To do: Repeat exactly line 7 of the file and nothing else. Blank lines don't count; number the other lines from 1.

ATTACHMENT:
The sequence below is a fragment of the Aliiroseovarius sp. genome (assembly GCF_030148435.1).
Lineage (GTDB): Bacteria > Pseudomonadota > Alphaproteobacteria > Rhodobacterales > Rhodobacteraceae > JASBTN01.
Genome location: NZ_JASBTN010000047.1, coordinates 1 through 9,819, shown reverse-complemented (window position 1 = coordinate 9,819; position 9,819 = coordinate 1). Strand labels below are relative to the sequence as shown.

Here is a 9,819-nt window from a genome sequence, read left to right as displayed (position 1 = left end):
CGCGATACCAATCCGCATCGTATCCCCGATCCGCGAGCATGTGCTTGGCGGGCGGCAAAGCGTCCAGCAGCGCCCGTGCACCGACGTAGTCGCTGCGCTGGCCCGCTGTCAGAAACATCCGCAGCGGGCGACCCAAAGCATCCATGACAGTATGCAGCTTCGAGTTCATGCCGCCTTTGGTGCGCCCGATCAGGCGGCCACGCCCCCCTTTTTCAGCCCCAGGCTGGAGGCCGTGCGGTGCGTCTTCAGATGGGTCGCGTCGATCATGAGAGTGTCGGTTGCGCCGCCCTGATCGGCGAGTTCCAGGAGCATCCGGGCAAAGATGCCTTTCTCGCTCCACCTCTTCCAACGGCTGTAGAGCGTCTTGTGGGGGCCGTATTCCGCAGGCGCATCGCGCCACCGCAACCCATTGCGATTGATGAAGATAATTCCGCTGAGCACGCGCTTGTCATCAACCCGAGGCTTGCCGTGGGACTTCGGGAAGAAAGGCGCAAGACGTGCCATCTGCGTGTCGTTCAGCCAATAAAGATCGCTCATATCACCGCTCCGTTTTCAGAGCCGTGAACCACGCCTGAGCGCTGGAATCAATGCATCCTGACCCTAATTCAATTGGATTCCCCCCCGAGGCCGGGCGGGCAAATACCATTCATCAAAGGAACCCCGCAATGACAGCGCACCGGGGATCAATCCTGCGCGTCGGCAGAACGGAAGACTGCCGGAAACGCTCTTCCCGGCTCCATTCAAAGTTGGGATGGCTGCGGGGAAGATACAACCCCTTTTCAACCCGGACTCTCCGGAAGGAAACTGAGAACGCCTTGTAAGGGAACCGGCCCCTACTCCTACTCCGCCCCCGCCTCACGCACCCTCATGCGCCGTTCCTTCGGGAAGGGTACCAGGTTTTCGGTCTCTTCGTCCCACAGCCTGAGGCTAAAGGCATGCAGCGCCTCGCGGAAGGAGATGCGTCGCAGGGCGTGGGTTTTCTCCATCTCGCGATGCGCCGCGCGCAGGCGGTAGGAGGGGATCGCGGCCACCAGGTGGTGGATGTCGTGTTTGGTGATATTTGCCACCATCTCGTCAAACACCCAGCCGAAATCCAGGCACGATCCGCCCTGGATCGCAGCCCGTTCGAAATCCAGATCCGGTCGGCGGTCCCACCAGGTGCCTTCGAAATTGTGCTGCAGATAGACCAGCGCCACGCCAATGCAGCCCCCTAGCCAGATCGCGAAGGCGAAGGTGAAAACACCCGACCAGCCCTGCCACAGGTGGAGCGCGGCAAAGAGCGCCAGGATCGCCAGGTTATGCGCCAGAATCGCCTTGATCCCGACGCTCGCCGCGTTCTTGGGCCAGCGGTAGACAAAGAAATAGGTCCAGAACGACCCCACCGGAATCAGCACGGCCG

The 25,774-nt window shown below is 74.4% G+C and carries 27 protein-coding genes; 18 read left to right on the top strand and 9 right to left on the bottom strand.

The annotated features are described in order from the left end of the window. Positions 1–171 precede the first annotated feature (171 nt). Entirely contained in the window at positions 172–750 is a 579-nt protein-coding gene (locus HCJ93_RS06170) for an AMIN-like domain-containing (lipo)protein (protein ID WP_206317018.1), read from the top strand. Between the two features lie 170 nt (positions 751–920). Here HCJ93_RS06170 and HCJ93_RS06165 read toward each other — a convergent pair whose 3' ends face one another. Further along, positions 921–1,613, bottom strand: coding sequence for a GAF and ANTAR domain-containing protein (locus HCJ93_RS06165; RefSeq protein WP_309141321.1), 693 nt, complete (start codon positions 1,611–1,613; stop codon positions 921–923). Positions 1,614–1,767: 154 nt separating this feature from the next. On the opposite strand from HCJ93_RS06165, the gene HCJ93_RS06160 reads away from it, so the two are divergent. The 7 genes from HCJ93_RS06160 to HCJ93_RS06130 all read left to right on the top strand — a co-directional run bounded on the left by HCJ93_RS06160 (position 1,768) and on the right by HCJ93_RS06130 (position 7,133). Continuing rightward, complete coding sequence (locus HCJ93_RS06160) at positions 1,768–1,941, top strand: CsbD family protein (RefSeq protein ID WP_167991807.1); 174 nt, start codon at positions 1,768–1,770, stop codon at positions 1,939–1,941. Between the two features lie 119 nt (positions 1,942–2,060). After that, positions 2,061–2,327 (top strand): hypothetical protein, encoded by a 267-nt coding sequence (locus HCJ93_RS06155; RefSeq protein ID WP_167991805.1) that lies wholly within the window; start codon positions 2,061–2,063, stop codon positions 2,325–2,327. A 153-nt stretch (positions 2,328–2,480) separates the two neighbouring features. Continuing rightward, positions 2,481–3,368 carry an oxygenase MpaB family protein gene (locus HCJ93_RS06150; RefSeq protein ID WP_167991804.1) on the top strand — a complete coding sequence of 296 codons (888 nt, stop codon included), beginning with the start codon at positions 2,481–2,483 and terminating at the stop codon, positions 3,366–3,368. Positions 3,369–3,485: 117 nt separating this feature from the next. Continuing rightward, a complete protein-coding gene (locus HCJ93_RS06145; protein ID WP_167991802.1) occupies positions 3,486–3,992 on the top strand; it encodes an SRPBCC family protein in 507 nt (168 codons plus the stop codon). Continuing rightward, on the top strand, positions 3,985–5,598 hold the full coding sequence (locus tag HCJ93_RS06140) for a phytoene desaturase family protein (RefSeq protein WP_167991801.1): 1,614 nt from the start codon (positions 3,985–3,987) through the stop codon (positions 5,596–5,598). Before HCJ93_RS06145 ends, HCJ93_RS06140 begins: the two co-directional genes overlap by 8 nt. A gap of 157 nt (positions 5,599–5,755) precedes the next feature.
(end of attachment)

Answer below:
The annotated features are described in order from the left end of the window. Positions 1–171 precede the first annotated feature (171 nt). Entirely contained in the window at positions 172–750 is a 579-nt protein-coding gene (locus HCJ93_RS06170) for an AMIN-like domain-containing (lipo)protein (protein ID WP_206317018.1), read from the top strand. Between the two features lie 170 nt (positions 751–920). Here HCJ93_RS06170 and HCJ93_RS06165 read toward each other — a convergent pair whose 3' ends face one another. Further along, positions 921–1,613, bottom strand: coding sequence for a GAF and ANTAR domain-containing protein (locus HCJ93_RS06165; RefSeq protein WP_309141321.1), 693 nt, complete (start codon positions 1,611–1,613; stop codon positions 921–923). Positions 1,614–1,767: 154 nt separating this feature from the next. On the opposite strand from HCJ93_RS06165, the gene HCJ93_RS06160 reads away from it, so the two are divergent. The 7 genes from HCJ93_RS06160 to HCJ93_RS06130 all read left to right on the top strand — a co-directional run bounded on the left by HCJ93_RS06160 (position 1,768) and on the right by HCJ93_RS06130 (position 7,133). Continuing rightward, complete coding sequence (locus HCJ93_RS06160) at positions 1,768–1,941, top strand: CsbD family protein (RefSeq protein ID WP_167991807.1); 174 nt, start codon at positions 1,768–1,770, stop codon at positions 1,939–1,941. Between the two features lie 119 nt (positions 1,942–2,060). After that, positions 2,061–2,327 (top strand): hypothetical protein, encoded by a 267-nt coding sequence (locus HCJ93_RS06155; RefSeq protein ID WP_167991805.1) that lies wholly within the window; start codon positions 2,061–2,063, stop codon positions 2,325–2,327. A 153-nt stretch (positions 2,328–2,480) separates the two neighbouring features. Continuing rightward, positions 2,481–3,368 carry an oxygenase MpaB family protein gene (locus HCJ93_RS06150; RefSeq protein ID WP_167991804.1) on the top strand — a complete coding sequence of 296 codons (888 nt, stop codon included), beginning with the start codon at positions 2,481–2,483 and terminating at the stop codon, positions 3,366–3,368. Positions 3,369–3,485: 117 nt separating this feature from the next. Continuing rightward, a complete protein-coding gene (locus HCJ93_RS06145; protein ID WP_167991802.1) occupies positions 3,486–3,992 on the top strand; it encodes an SRPBCC family protein in 507 nt (168 codons plus the stop codon). Continuing rightward, on the top strand, positions 3,985–5,598 hold the full coding sequence (locus tag HCJ93_RS06140) for a phytoene desaturase family protein (RefSeq protein WP_167991801.1): 1,614 nt from the start codon (positions 3,985–3,987) through the stop codon (positions 5,596–5,598). Before HCJ93_RS06145 ends, HCJ93_RS06140 begins: the two co-directional genes overlap by 8 nt. A gap of 157 nt (positions 5,599–5,755) precedes the next feature.